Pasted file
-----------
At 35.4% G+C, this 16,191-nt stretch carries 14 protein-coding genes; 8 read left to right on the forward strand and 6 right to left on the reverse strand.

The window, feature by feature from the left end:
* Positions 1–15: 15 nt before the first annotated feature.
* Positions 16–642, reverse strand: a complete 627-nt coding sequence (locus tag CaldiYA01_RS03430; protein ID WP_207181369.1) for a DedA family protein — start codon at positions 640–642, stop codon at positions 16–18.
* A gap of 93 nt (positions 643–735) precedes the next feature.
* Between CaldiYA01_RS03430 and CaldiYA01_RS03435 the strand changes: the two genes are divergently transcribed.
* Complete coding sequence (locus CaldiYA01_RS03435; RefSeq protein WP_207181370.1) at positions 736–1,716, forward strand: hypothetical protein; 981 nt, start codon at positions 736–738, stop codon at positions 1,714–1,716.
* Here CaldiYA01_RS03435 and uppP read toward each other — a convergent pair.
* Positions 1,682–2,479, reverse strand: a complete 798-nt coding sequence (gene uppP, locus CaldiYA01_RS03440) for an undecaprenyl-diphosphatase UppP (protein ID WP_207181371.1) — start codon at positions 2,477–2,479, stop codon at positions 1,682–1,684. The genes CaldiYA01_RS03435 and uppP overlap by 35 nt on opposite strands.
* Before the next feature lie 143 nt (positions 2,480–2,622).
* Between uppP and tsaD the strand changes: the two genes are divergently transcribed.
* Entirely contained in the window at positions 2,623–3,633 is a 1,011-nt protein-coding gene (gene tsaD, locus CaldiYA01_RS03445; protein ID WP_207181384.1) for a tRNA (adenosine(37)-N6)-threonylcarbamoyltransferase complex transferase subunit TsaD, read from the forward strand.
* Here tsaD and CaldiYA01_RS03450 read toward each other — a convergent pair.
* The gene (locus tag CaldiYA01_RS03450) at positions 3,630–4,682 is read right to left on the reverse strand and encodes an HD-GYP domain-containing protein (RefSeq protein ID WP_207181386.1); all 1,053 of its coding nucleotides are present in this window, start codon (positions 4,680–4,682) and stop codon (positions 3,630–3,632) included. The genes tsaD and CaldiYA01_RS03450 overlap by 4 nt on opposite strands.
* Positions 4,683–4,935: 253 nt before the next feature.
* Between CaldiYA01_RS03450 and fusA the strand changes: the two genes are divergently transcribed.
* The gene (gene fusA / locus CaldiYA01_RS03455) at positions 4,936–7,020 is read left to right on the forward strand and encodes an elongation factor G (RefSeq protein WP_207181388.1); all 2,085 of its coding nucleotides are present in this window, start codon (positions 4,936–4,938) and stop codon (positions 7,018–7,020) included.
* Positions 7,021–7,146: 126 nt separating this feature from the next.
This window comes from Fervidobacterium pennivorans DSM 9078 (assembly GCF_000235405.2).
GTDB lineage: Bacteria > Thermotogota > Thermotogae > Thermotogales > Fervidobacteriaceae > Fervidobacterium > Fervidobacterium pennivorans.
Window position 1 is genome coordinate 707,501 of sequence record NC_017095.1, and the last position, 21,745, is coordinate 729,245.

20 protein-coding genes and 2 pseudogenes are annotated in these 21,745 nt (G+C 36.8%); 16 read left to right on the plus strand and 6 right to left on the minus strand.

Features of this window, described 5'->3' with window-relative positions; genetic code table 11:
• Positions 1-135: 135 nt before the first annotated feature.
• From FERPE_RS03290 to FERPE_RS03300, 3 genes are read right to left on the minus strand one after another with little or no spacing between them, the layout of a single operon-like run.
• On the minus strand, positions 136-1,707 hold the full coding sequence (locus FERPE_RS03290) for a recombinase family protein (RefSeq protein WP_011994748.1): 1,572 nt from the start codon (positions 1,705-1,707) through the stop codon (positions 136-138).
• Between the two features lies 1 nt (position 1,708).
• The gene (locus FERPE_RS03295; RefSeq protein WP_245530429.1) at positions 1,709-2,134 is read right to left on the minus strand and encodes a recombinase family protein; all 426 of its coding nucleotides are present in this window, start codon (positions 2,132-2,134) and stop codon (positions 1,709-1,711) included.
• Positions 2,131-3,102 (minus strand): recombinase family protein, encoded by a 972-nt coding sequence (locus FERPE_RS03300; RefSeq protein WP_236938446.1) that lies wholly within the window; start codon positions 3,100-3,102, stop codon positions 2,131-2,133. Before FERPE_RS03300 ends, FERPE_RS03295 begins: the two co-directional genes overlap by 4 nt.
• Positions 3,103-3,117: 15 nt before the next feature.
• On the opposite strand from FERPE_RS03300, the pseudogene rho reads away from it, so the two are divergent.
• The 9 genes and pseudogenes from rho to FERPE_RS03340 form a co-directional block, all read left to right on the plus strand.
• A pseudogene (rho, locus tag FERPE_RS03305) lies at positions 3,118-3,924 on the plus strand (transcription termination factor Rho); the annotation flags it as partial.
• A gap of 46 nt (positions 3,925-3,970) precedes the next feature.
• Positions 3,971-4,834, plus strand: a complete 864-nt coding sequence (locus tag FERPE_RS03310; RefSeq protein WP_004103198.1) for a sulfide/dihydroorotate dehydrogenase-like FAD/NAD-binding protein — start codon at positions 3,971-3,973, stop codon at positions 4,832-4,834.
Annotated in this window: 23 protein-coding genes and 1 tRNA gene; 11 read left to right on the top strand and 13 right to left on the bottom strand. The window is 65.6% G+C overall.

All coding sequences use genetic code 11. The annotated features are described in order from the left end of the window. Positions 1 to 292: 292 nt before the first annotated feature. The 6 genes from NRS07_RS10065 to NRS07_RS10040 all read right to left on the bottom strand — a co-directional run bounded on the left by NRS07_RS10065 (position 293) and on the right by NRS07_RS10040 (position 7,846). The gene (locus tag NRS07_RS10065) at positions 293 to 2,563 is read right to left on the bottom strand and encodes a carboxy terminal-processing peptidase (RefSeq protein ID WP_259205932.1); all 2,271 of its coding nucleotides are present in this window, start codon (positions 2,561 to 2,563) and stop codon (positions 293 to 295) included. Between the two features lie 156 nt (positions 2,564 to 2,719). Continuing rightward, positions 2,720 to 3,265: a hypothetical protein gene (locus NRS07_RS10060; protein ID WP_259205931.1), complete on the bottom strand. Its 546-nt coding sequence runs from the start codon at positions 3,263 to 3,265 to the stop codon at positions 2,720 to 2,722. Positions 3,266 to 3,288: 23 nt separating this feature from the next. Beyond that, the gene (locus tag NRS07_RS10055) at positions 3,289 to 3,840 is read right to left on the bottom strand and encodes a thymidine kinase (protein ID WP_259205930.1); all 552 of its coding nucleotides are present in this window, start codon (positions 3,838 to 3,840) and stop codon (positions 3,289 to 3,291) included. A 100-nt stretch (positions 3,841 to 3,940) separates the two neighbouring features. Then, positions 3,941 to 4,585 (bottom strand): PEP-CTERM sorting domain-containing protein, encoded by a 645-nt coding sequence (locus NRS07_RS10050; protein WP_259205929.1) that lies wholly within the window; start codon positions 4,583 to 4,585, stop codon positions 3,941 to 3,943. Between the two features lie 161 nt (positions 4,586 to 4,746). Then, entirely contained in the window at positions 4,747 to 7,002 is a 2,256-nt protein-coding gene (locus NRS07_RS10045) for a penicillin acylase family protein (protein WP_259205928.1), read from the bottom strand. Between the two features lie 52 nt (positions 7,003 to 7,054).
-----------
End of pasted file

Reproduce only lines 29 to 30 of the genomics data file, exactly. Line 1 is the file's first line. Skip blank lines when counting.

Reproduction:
• Positions 2,131-3,102 (minus strand): recombinase family protein, encoded by a 972-nt coding sequence (locus FERPE_RS03300; RefSeq protein WP_236938446.1) that lies wholly within the window; start codon positions 3,100-3,102, stop codon positions 2,131-2,133. Before FERPE_RS03300 ends, FERPE_RS03295 begins: the two co-directional genes overlap by 4 nt.
• Positions 3,103-3,117: 15 nt before the next feature.